Anthony explained he was involved in the I4Health Network  (integration and interpretation), a network for linking research and practice in medicine. The network saw knowledge engineering as providing the chain between research and health science. Anthony went on to share his experiences of using ORCID (Open Researcher and Contributor ID) to facilitate open data discovery.
When asked to present at the symposium Graham Pryor, Associate Director of the Digital Curation Centre, wasn’t sure what he had to offer. He had seen big data as a technology issue and the ‘DCC doesn’t deal with “plumbing”’. Graham took a look at some big data examples and asked himself whether they had ‘got it all sorted’. His observation was that many weren’t managing to preserve or manage the data, which brought it back into DCC field. Further investigation had shown him that the big data problem was in part about how you persuaded researchers to add planning into the research data management process. These issues were central to effective data management, irrespective of size.
Devin Gaffney, Research Assistant & Master's Candidate, Oxford Internet Institute started with a story about a friend who had discovered himself to be an overnight expert on vampires as a result of Klout using analytics to misinterpret his writing and draw incorrect conclusions. Devin explained that many analytics services (webtrends, peoplebrowser, google analytics) were indicating a weakness in prescribed analytics. His offer was 140kit , a platform that supports the collection and analysis of Twitter posts.
In advance of the symposium Simon Hodson, Programme Manager, Digital Infrastructure, JISC, had taken a quick straw poll from two Russell Group universities. Both believed they held 2 petabytes of managed and unmanaged data and while one currently provided 800 terabytes of storage the other provided only 300 terabytes. One of the universities was concerned that its storage might be full within 12 months. But then storage costs were decreasing, and storage models were changing (often to cloud computing). Simon described a changing landscape, giving an overview of JISC Research Data Management (RDM) programmes and reiterating the need for policies, processes and best practice for research data. Simon flagged up the forthcoming DCC guide on how to develop a RDM service from data and emphasised that community review would prove important.
The Eduserv Symposium 2012.
(Image by kind permission of Eduserv)
The real-world example for the day was given by Simon Metson, Research Associate/Ecology Engineer, University of Bristol/Cloudant. Simon speculated that if the Large Hadron Collider had been turned on when it should have been, CERN would have found itself in trouble; nobody was ready to deal with that amount of data at that point in time. While the LHC now produced around 15 petabytes of data annually, Simon talked about how the University of Bristol dealt with 50-terabyte datasets and how staff have transferred 100 petabytes of data to date, all over Janet. Tools like Haddoop, NoSQL, DBCouch etc. had improved the situation but people weare important too, and there was a need to let people do more and become better trained. Building a suitable team was difficult given the university system of short-term grants but universities needed to build up teams to support these activities.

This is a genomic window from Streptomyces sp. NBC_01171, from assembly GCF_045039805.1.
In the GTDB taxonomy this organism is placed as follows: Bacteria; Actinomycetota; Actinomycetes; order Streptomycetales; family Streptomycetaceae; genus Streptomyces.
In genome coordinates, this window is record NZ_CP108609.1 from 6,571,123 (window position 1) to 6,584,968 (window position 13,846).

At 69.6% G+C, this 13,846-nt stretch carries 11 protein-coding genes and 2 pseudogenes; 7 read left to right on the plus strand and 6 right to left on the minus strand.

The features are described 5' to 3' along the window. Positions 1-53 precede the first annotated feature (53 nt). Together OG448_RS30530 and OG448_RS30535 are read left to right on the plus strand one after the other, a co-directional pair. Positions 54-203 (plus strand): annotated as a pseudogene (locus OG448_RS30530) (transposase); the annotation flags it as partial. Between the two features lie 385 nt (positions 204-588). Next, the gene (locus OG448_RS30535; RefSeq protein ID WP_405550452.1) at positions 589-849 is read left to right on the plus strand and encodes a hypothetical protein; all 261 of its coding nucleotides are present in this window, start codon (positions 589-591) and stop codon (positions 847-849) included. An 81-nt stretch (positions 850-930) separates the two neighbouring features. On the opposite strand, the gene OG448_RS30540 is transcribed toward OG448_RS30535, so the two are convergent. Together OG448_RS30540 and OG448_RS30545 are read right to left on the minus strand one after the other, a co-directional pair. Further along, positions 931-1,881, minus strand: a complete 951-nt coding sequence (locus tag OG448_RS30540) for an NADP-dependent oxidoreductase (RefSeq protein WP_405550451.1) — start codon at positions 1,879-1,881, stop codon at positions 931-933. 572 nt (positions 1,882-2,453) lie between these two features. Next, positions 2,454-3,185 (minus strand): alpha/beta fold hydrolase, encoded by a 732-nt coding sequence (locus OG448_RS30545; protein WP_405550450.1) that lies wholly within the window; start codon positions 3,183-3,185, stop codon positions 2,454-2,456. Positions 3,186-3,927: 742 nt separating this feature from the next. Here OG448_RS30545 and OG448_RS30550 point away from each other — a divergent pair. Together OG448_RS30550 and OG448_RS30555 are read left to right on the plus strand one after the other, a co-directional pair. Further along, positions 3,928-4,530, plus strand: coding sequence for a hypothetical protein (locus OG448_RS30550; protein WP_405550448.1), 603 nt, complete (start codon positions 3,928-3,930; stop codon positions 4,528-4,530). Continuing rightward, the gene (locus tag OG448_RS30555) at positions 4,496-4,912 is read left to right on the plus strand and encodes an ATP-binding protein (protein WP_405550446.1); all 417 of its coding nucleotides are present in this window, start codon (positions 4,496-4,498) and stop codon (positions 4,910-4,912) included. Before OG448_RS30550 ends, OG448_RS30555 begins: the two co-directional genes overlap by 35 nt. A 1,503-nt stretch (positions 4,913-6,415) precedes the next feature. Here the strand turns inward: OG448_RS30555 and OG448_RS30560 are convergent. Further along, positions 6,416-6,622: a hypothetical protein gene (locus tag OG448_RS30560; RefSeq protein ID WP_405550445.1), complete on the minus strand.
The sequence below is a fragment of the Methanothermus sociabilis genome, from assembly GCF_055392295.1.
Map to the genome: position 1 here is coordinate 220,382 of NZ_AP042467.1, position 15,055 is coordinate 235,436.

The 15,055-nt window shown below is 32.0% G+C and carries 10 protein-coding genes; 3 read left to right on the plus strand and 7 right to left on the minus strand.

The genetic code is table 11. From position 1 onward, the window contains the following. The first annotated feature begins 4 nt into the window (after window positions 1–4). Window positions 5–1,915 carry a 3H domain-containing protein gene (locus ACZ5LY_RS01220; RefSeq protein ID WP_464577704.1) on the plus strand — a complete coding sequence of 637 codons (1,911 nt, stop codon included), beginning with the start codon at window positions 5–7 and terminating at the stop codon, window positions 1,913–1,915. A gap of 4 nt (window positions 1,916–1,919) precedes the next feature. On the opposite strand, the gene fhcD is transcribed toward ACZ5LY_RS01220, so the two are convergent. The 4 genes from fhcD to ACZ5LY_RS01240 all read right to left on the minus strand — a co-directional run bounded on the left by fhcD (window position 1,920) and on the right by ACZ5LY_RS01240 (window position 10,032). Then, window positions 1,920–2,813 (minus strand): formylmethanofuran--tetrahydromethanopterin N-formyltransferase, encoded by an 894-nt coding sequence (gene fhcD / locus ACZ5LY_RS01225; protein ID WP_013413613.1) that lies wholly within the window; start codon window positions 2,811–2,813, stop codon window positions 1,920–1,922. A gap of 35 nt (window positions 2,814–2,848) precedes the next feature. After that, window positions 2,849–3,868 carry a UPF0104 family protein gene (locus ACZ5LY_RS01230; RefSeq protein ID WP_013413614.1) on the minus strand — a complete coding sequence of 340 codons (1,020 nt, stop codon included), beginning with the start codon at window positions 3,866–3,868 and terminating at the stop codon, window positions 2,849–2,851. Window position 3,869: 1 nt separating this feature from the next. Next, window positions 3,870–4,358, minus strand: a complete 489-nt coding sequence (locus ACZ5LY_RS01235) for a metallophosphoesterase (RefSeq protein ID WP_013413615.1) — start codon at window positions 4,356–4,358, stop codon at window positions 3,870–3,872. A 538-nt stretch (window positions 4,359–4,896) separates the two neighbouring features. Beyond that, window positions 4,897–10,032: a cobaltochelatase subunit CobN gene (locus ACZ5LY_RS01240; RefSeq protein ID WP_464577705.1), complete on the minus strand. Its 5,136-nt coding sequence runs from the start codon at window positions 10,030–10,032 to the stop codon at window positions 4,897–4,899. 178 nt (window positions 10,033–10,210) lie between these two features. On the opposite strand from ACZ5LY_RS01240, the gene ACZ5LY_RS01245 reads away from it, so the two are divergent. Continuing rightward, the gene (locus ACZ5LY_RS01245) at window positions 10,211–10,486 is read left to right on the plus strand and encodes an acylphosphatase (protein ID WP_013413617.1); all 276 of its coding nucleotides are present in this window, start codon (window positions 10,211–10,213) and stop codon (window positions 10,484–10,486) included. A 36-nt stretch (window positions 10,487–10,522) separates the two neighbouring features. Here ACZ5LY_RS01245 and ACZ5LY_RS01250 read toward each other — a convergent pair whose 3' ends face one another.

For Simon, ‘big data isn’t interesting anymore’ as there were no longer a need to create new systems. The upside of this was that we could spend time on understanding our problems better and asking the right questions. One striking statistic Simon gave to illustrate the potential of data usage was that the cost of cleaning up after El Niño was 10% of Ecuadorian GDP, which demonstrated the importance of landslide modelling.
Simon concluded that data-intensive research would become the norm and that universities were going to need access to big data resources. We should also expect to see significant use from non-traditional fields and expect new fields to emerge. As far as Simon was concerned, big data had hit the mainstream.
Max Wind-Cowie, Head of the Progressive Conservatism Project Demos, took a step away from the technical requirements of big data to look at how they were being used by the public sector. He touched on the confusion that existed between the open data and big data agendas, saying that in the public sector it was necessary to work through the existing confusion until people arrived at a better understanding of the differences between the two. While there wasn’t the expertise in the public sector to make use of vast resources of data, there was a strong case for open data. In the public sector ‘there are no graphs because there are no facts, it’s all opinion’. The commercial sector, he stated, had moved on, we expected Amazon and Google to personalise our data, yet the public sector was not a place where displacement happened naturally. However data mattered, something shown in the Demos paper The Data Dividend , which provided the political context as well as the technical issues. Max saw data as something that could drive public sector innovation; it was the duty of government to make such data accessible. He explained that many public sector brands had been rendered toxic in the last few years (eg Job Centre Plus) and big data could help us to understand better how that had come about. What was required was an inside-out approach: openness and accessibility. The end result might be better resource allocation and better segmentation of datasets. Ultimately big data could be used to identify interventions which could bring benefits and cost savings. In the Questions and Answers session, Max argued for the need to have it written into commissioning contracts with public sector contractors that the data were to be shared.